With Fox Sports contracted with the Big East, how much can it use its ties with the Big Ten, Big 12 and Pac-12 to line up some lucrative games with UConn football? Can UConn leverage its basketball programs to help with independent scheduling? Is there anything to this talk of a MAC East division? Freed of the AAC-ESPN squabble, how much can SNY bring to the table with football and basketball? Was that SNY feud the last straw with the AAC or was the move already seriously afoot with the Big East? There was an attempt at a move 18 to 24 months ago that fell through. What happened this time that worked? Exactly how much will be saved in travel costs? Can more now be done about the rent at XL Center and Rentschler, or at least move some of the cost to the state’s ledger? Could other sports still be dropped? We found out that UConn has to pay a $3.5 million entry fee to the Big East and $30 million to leave during the first six years, yet what about the $10 million AAC exit fee to still be negotiated?

Those are only half the questions I have and answers I couldn’t give McDougall.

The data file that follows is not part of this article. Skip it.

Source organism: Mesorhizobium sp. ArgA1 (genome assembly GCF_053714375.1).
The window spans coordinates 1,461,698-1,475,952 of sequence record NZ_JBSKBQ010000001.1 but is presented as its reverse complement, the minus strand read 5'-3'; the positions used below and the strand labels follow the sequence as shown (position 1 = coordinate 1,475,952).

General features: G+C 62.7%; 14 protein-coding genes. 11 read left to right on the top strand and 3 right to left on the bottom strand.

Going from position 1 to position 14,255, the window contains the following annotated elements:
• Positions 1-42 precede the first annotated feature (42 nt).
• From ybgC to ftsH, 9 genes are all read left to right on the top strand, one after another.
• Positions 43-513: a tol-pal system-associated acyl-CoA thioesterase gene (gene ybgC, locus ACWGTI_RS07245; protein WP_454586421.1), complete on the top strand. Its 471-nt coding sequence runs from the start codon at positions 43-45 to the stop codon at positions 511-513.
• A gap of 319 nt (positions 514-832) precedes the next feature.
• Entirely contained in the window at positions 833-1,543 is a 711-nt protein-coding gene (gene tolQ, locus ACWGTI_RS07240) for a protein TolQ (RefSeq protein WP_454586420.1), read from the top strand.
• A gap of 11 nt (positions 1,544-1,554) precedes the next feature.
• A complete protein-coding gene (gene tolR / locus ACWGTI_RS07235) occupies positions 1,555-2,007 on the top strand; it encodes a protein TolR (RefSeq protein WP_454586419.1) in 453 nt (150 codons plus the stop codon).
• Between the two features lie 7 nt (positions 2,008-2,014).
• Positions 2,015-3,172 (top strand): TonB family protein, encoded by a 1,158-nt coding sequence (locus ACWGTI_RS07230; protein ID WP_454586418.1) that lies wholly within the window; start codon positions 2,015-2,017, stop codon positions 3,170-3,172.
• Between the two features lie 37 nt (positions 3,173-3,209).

“They looked at everything and I think it’s a decision that they had to make,” said Larry McHugh, former trustees chairman. “The board made the right decision.”

McHugh is an old football coach. Does he think UConn football can still make it?

“Absolutely,” McHugh said. “(Athletic director) Dave Benedict is a football guy, too. I think it will work. It’s a matter of time.”

After a fraternity brother tipped him off about the open meeting, McDougall went online to discover public participation was an option and got himself on the docket. Later he said he was a little nervous, but man, he stood tall in front of a lot of important people.

This is a kid, raised near Lake George in New York, who visited UConn when he was a high school senior and stopped at Rentschler Field in East Hartford on the way home. A security guard allowed him in, he climbed to the top of the stands and there, he said, he “literally decided” to attend UConn. He didn’t grow up when Patrick Ewing and Chris Mullin were kings. He said he doesn’t care about Seton Hall or St. John’s. He cares about Cincinnati and UCF. He said the American isn’t at fault for UConn’s problems. UConn is.

“I believe the Big East is a dead-end coffin,” McDougall said. “To be fair, they haven’t revealed a full plan so maybe they do have some genius thing. If it goes the independent route I think football collapses in three to five years. We used to look down at UMass. Now we aspire to be UMass.”

Before he adjourned the meeting, Ritter said, “Somewhere, Dave Gavitt (the late architect of the Big East) and John Toner (the late AD who got UConn into the conference) are misty-eyed and exchanging high-fives right now.”

Perhaps they are. Yet here among the living, we still need some important answers, to stop guys like Tom McDougall from promising to drop his season tickets after this year.; @jeffjacobs123